Sunday, April 27, 2014

Every Day: David Leviathan

Rating: 4/10
Series: Every Day #1

Genre: Contemporary Romance, LGBTQ+, Young Adult,
Publication Date: April 28, 2012
Publisher: Knopf Books for Young Readers
Page Count: 322
Format: Paperback

Source: Bought from Powells Book Store

Goodreads Synopsis: 
Every day a different body. Every day a different life. Every day in love with the same girl.

There’s never any warning about where it will be or who it will be. A has made peace with that, even established guidelines by which to live: Never get too attached. Avoid being noticed. Do not interfere.

It’s all fine until the morning that A wakes up in the body of Justin and meets Justin’s girlfriend, Rhiannon. From that moment, the rules by which A has been living no longer apply. Because finally A has found someone he wants to be with—day in, day out, day after day.




*Quick Note: I keep calling 'A' a he bc that is what 'A's character felt like to me, but because he's in so many bodies, he could be male, female, or a little bit of both. I hope I don't offend anyone with this, I'm just unsure wat pronoun he would go by*


Ethics: 'A' lives the life of somebody else every single day.This brought up a lot of issues having to do with if he should change the person's life for the better, or just leave it alone. You could have seen him as a visitor, or the devil, or someone just borrowing the body, or inhabiting it. It could even be seen as a host-and-parasit relationship. In fact (I hope this isn't too much of a spoiler) on one day, when he leaves the body on someone, that someone remembers, and then spreads the news that the devil had possessed him. During this review, I will be saying the word 'inhabited', but I'm not sure that is the correct term. I would assume that some highly religious people would be up in arms about this book because of the LGBTQ+ going ons (obviously my brain isn't working because that sounds like I'm Rachel Lynne from Anne of Green Gables), and the ethical questions involved.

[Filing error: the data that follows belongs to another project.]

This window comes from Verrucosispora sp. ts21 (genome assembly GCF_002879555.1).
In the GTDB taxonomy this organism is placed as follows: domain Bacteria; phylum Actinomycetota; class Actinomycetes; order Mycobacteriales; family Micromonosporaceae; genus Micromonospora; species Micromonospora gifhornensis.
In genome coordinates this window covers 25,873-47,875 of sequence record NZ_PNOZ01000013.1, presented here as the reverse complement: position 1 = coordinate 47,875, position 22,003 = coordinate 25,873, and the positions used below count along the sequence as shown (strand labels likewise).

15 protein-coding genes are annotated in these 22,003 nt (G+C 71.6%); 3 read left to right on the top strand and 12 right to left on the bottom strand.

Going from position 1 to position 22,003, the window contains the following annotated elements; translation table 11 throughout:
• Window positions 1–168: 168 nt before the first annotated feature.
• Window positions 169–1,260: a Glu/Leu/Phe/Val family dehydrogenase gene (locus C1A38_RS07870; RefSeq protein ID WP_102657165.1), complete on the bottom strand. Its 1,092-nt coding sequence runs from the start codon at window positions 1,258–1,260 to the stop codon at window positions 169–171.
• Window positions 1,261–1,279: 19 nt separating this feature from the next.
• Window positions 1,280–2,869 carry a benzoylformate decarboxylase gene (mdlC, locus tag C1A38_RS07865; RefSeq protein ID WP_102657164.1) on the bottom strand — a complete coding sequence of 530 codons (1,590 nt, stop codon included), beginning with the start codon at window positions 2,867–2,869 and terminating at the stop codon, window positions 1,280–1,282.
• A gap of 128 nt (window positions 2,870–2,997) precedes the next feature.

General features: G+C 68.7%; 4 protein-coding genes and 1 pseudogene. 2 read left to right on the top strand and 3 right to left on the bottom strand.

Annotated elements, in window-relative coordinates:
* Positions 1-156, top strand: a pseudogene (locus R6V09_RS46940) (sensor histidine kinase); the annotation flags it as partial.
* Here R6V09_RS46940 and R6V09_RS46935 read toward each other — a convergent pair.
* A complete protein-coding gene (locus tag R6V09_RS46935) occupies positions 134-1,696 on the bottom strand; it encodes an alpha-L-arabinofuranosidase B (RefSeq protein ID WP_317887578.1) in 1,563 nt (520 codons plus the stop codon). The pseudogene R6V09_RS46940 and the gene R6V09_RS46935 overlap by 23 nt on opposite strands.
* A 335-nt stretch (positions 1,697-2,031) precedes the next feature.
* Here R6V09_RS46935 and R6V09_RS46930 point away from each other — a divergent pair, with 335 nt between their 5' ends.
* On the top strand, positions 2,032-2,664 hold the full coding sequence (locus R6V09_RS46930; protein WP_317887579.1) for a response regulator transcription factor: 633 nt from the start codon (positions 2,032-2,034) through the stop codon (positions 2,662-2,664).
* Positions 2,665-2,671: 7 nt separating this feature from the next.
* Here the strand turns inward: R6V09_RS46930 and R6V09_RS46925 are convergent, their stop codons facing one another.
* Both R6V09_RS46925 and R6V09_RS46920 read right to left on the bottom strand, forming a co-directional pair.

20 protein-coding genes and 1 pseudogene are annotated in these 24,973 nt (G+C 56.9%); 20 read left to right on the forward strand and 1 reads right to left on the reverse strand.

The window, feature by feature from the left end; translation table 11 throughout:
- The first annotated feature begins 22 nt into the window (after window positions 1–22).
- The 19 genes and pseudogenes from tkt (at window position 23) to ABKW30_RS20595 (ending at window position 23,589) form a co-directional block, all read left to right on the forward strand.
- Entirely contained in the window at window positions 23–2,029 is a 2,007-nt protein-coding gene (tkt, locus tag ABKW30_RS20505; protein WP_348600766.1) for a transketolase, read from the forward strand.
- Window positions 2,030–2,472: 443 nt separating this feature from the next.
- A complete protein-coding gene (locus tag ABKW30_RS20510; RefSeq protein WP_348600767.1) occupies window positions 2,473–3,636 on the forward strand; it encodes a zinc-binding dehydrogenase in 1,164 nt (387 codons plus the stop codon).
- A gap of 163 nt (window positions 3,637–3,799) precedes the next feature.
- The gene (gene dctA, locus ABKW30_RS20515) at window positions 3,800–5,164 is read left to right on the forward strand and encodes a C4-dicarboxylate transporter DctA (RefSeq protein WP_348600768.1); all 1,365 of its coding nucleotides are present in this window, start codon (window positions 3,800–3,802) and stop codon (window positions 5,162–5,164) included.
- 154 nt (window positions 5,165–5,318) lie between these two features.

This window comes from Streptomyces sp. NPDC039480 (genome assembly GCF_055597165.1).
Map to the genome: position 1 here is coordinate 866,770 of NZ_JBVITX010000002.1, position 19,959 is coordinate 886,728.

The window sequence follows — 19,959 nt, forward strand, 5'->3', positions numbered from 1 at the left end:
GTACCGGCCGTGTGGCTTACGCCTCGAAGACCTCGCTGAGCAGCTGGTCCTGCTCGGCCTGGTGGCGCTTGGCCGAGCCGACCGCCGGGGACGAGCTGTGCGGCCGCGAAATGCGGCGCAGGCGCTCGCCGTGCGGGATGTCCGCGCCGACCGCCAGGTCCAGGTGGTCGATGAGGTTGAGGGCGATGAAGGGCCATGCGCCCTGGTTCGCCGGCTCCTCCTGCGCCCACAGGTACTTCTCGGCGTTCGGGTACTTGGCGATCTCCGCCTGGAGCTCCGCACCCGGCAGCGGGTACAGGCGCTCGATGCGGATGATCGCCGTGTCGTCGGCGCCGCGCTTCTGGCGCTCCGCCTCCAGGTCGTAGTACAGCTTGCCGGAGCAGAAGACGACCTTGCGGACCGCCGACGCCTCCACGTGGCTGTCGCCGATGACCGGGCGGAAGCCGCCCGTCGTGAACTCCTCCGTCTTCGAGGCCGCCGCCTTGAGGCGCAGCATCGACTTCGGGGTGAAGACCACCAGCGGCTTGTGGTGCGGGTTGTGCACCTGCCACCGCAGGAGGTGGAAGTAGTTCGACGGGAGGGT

LGBTQ+ 10/10: This story should be analyzed intently by the LGBTQ+ community because it's so hard to understand. As reader's we obviously know that 'A' loves people for being people. Because he's in so many different bodies, it's impossible for him to have a so-called 'preference' for one gender. He loves them for being them, their little quirks, their favorite things, their (as John Legend would say) "perfect imperfections". 'A' has inhabited the lives of so many people, mostly straight, but he has been in a gay person's life, a girl who likes other girls as boys, and countless others. We can tell that Rhiannon (that is so hard to spell *inside book joke*) isn't exactly comfortable with 'A' being a girl, and 'A' kissing her. At the same time, this book is incredibly free in what areas it covers with the LGBTQ+ zone. These kinds of books are still pretty rare on the market, and the area's that Every Day covers are vital for putting more LGBTQ+ books on the market, and making people more comfortable with it.



Premise/Originality 10/10: Ten out of Ten, the premise of Every Day by David Leviathan was freaking incredible. It seemed right up my alley, and was one of those unexplainable-things-set-in-modern-times-that-sound-like-science-fiction-but-isn't kind f books. The thought of waking up in a new body every day has, to my knowledge, never been done before. Imagine never having a stable home, family, friend, or any comfort of people knowing who you are. No one in the entire world would know your favorite color, food, if you preferred using a pen or pencil on your English homework. No one would know who you were. Every day, you would be forced to go along with people you have never met and will never see again after that day. It wouldn't matter if you woke up in the body of a nerd, drug addict, cheerleader, or someone with leukemia. The possibilities of what Leviathan could have done with this story are endless. What 'A' could have done is limitless, and he could have made an impact on each tiny sphere of someone else's life.  


Characters 5/10: I don't think that Leviathan utilized his premise well enough. The story, about 'A' falling in love with this one girl on day 5994 of his life, and spending the next 40 days of his life trying to get back to her could have been the most epic love story of 2012. Instead, if felt like 'A' dealt with the entire situation like a regular 16 year old guy who has never inhabited 5994 bodies in his lifetime. I know readers should be glad that he held onto a sense of normalcy despite his situation, but I honestly would have expected him to be a little more, let's say "psychologically advance". By that, I mean the 6th grader's definition of a person being "deep". After seeing so many lives,  and experiencing so many situations, I would have expected him to deal with situations like an older person that had experienced more in his life. At the same time, it's expected because 'A' has never experienced a closeness with someone, and actually developed a relationship with them. Even when he took over a life of someone who was in a relationship, he wasn't in that relationship with that person. He never went through the rough patches, or the honeymoon phase with them, or the stilly arguments all couples have. Because this story is so different, you could probably write a hundred essays ELA teachers love to assign, analyzing different reasonings for 'A's' behavior and reactions. I know I sound so....I'm not even sure what the term is, but I sound so contradicting because that's what this story is.